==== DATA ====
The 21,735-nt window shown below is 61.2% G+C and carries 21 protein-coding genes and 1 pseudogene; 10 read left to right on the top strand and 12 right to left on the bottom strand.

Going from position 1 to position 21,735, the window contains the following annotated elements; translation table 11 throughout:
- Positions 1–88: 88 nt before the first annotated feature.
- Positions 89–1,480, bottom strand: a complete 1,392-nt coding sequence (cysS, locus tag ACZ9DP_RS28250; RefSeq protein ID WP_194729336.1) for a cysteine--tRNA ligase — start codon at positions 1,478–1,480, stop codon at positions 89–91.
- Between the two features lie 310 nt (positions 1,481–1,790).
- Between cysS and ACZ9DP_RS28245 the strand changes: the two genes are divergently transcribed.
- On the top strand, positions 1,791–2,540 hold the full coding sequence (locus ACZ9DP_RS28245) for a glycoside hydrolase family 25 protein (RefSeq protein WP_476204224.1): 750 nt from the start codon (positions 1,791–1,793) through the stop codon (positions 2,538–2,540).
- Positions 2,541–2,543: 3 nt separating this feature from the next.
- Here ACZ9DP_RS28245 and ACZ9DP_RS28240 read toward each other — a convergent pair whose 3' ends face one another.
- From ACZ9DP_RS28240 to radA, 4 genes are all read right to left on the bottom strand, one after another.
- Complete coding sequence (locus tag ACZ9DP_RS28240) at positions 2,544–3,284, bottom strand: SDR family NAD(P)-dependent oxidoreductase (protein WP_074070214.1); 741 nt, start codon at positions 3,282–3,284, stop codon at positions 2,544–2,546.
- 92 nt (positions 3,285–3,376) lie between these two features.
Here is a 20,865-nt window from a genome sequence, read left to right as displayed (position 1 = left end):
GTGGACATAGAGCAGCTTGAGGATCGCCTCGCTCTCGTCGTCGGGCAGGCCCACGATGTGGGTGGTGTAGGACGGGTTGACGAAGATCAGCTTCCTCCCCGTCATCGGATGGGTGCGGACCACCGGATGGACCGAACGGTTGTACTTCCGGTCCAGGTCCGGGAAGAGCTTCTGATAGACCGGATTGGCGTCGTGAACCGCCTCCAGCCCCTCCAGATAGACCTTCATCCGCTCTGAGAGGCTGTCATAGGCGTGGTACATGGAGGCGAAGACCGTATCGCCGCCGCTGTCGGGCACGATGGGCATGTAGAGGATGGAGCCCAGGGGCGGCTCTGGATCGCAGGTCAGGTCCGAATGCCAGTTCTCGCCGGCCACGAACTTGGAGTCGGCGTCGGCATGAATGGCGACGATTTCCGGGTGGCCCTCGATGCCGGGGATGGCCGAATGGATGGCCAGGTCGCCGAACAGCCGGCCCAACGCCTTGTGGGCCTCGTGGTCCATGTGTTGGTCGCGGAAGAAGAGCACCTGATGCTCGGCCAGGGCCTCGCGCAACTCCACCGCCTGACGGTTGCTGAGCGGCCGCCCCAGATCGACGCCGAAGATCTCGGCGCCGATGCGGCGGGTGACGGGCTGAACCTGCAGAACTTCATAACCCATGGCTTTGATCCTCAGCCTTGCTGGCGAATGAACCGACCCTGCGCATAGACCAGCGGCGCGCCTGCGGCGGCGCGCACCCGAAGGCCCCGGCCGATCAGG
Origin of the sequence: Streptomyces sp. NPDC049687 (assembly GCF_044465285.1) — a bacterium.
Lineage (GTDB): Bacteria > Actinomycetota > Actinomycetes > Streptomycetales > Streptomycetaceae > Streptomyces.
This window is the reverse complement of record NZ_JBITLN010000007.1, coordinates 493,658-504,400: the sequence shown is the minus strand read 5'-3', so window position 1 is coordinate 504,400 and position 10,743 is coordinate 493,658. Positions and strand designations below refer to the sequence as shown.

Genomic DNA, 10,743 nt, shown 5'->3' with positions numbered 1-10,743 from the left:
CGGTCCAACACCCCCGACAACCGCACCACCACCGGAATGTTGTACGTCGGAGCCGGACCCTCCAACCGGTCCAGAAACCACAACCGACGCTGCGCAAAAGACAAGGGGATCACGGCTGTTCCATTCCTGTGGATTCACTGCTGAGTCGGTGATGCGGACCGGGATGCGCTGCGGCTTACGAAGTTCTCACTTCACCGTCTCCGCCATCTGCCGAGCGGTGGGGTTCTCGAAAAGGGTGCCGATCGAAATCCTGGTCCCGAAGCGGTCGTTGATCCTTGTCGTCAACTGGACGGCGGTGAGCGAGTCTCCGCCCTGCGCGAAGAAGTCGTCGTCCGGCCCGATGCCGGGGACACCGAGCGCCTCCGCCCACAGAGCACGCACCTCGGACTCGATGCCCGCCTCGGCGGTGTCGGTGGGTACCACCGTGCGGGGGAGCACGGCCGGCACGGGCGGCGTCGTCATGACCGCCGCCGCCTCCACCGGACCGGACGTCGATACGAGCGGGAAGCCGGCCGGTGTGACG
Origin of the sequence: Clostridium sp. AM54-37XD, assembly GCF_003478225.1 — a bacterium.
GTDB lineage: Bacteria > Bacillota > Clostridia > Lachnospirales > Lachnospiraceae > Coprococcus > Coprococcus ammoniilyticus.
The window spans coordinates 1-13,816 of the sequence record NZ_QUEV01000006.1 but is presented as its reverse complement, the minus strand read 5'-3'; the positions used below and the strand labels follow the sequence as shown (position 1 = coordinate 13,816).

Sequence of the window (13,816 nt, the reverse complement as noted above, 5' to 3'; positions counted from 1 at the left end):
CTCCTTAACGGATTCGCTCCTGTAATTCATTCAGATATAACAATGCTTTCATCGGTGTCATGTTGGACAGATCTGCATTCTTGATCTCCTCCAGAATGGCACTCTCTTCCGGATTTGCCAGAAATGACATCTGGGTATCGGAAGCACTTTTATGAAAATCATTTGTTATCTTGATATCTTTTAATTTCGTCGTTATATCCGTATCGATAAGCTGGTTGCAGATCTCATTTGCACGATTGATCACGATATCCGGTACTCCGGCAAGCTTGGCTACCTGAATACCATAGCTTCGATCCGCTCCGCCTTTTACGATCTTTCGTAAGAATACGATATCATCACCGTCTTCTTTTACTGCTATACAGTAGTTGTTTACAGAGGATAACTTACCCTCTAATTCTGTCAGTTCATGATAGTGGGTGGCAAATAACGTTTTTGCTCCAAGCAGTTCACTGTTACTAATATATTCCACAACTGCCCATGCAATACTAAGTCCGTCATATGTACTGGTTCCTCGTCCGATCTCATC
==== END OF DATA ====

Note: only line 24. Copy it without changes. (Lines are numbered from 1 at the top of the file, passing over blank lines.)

CTCCTTAACGGATTCGCTCCTGTAATTCATTCAGATATAACAATGCTTTCATCGGTGTCATGTTGGACAGATCTGCATTCTTGATCTCCTCCAGAATGGCACTCTCTTCCGGATTTGCCAGAAATGACATCTGGGTATCGGAAGCACTTTTATGAAAATCATTTGTTATCTTGATATCTTTTAATTTCGTCGTTATATCCGTATCGATAAGCTGGTTGCAGATCTCATTTGCACGATTGATCACGATATCCGGTACTCCGGCAAGCTTGGCTACCTGAATACCATAGCTTCGATCCGCTCCGCCTTTTACGATCTTTCGTAAGAATACGATATCATCACCGTCTTCTTTTACTGCTATACAGTAGTTGTTTACAGAGGATAACTTACCCTCTAATTCTGTCAGTTCATGATAGTGGGTGGCAAATAACGTTTTTGCTCCAAGCAGTTCACTGTTACTAATATATTCCACAACTGCCCATGCAATACTAAGTCCGTCATATGTACTGGTTCCTCGTCCGATCTCATC